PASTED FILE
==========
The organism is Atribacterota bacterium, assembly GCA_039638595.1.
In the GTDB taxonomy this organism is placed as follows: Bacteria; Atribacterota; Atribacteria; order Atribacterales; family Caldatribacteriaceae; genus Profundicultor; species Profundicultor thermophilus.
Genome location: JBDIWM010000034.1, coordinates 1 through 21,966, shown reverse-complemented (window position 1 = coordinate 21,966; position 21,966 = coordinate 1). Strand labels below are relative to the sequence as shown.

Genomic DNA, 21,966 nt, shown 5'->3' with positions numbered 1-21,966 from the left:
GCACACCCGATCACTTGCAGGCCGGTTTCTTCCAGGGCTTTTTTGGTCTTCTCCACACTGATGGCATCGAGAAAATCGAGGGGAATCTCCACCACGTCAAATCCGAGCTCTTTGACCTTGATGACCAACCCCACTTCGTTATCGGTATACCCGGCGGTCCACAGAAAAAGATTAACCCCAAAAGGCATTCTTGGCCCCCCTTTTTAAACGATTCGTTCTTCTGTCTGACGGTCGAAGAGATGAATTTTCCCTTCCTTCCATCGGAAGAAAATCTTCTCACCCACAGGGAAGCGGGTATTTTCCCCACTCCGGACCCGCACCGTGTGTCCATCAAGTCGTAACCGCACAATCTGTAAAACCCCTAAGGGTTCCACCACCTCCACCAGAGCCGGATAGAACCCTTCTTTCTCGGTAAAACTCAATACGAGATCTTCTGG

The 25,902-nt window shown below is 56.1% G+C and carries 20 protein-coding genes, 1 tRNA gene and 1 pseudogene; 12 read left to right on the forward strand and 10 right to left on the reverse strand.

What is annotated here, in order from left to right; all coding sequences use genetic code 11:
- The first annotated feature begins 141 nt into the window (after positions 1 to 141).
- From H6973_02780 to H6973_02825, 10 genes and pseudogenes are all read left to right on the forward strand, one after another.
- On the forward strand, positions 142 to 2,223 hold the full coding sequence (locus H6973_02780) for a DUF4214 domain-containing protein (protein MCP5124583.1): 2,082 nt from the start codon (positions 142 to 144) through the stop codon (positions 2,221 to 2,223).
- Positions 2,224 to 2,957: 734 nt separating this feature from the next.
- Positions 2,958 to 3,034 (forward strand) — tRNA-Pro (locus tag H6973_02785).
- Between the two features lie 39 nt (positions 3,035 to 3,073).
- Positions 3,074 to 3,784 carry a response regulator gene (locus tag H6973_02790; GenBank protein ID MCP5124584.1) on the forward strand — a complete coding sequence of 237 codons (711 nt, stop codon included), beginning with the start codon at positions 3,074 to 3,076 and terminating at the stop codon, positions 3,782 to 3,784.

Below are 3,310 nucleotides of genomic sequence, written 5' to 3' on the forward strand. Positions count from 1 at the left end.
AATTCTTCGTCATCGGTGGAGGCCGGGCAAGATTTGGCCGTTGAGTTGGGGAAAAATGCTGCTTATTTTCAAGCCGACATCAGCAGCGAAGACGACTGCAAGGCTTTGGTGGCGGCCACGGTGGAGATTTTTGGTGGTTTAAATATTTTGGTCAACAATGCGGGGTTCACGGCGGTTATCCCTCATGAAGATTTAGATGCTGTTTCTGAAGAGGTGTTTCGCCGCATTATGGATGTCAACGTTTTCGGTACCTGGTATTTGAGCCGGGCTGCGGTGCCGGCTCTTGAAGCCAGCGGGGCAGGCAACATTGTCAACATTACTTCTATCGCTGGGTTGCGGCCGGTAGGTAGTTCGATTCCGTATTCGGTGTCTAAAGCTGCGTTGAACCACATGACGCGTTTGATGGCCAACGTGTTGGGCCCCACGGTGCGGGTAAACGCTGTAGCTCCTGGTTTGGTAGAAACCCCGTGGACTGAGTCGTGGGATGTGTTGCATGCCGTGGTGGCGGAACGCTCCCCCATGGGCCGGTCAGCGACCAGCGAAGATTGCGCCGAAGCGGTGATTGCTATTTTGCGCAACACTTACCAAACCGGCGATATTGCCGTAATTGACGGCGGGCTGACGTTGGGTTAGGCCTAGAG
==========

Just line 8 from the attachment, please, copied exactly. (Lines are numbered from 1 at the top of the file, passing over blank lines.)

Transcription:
- The first annotated feature begins 141 nt into the window (after positions 1 to 141).